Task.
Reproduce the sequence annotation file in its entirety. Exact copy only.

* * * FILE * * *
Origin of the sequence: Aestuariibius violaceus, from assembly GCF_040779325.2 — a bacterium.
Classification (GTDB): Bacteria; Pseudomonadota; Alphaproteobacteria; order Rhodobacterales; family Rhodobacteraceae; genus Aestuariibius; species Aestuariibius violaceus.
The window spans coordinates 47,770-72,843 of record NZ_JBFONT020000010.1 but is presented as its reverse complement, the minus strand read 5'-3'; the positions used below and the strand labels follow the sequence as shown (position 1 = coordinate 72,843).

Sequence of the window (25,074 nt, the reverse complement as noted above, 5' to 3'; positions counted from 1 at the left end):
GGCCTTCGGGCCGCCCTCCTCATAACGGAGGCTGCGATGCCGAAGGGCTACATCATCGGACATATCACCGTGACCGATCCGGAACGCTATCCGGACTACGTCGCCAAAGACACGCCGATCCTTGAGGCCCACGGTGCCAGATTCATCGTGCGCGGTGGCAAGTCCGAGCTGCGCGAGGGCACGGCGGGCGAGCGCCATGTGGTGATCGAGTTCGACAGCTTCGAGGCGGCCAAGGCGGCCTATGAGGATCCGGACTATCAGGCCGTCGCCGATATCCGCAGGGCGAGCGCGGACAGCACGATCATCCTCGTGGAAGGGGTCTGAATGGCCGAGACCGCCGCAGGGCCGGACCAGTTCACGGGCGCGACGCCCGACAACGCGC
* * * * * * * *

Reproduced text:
Origin of the sequence: Aestuariibius violaceus, from assembly GCF_040779325.2 — a bacterium.
Classification (GTDB): Bacteria; Pseudomonadota; Alphaproteobacteria; order Rhodobacterales; family Rhodobacteraceae; genus Aestuariibius; species Aestuariibius violaceus.
The window spans coordinates 47,770-72,843 of record NZ_JBFONT020000010.1 but is presented as its reverse complement, the minus strand read 5'-3'; the positions used below and the strand labels follow the sequence as shown (position 1 = coordinate 72,843).

Sequence of the window (25,074 nt, the reverse complement as noted above, 5' to 3'; positions counted from 1 at the left end):
GGCCTTCGGGCCGCCCTCCTCATAACGGAGGCTGCGATGCCGAAGGGCTACATCATCGGACATATCACCGTGACCGATCCGGAACGCTATCCGGACTACGTCGCCAAAGACACGCCGATCCTTGAGGCCCACGGTGCCAGATTCATCGTGCGCGGTGGCAAGTCCGAGCTGCGCGAGGGCACGGCGGGCGAGCGCCATGTGGTGATCGAGTTCGACAGCTTCGAGGCGGCCAAGGCGGCCTATGAGGATCCGGACTATCAGGCCGTCGCCGATATCCGCAGGGCGAGCGCGGACAGCACGATCATCCTCGTGGAAGGGGTCTGAATGGCCGAGACCGCCGCAGGGCCGGACCAGTTCACGGGCGCGACGCCCGACAACGCGC